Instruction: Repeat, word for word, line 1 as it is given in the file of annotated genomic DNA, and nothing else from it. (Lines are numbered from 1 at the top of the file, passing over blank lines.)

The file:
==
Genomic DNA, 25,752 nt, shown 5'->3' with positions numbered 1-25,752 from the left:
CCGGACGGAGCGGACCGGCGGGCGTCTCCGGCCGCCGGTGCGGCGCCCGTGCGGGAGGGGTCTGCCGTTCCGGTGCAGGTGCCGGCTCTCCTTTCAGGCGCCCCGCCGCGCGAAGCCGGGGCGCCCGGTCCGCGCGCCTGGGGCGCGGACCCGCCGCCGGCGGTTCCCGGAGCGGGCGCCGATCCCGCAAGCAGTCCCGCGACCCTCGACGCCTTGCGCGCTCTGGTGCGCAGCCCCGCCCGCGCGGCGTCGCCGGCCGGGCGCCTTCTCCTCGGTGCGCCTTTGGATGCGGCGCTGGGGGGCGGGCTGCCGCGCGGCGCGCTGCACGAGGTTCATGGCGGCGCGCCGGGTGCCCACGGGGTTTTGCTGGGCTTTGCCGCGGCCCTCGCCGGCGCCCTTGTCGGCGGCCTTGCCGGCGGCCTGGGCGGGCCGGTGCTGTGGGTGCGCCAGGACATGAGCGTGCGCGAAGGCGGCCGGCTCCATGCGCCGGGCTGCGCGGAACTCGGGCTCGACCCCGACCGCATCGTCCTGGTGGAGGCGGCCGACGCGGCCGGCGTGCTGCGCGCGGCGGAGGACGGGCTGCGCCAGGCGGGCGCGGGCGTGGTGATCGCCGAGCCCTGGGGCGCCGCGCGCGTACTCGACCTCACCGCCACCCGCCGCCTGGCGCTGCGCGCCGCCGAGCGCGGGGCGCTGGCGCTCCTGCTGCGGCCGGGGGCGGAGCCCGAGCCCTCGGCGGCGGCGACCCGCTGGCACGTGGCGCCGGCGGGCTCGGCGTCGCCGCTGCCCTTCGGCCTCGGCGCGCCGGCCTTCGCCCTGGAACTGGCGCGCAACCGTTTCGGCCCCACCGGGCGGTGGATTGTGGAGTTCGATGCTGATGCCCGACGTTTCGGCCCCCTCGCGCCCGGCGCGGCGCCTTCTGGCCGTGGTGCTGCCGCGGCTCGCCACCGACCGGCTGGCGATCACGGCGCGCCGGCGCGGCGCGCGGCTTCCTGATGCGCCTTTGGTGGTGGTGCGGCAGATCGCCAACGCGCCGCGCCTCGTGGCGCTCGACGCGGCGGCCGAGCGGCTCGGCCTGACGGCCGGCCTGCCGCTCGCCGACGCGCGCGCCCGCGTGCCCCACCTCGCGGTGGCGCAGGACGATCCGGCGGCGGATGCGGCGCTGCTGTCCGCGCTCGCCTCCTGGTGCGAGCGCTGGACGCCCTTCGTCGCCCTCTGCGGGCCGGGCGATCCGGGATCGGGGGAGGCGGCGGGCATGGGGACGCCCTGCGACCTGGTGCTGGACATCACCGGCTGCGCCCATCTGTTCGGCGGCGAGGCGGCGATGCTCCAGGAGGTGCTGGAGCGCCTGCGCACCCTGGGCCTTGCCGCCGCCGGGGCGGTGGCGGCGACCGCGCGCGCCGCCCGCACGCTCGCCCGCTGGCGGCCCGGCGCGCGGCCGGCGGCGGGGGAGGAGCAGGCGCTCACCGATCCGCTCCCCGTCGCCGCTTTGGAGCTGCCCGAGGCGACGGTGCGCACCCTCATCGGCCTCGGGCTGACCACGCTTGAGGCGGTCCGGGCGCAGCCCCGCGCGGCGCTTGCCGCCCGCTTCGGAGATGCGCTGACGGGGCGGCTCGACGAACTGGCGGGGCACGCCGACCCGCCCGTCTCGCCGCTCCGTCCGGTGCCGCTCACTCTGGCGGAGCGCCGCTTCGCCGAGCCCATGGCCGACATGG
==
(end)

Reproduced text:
Genomic DNA, 25,752 nt, shown 5'->3' with positions numbered 1-25,752 from the left: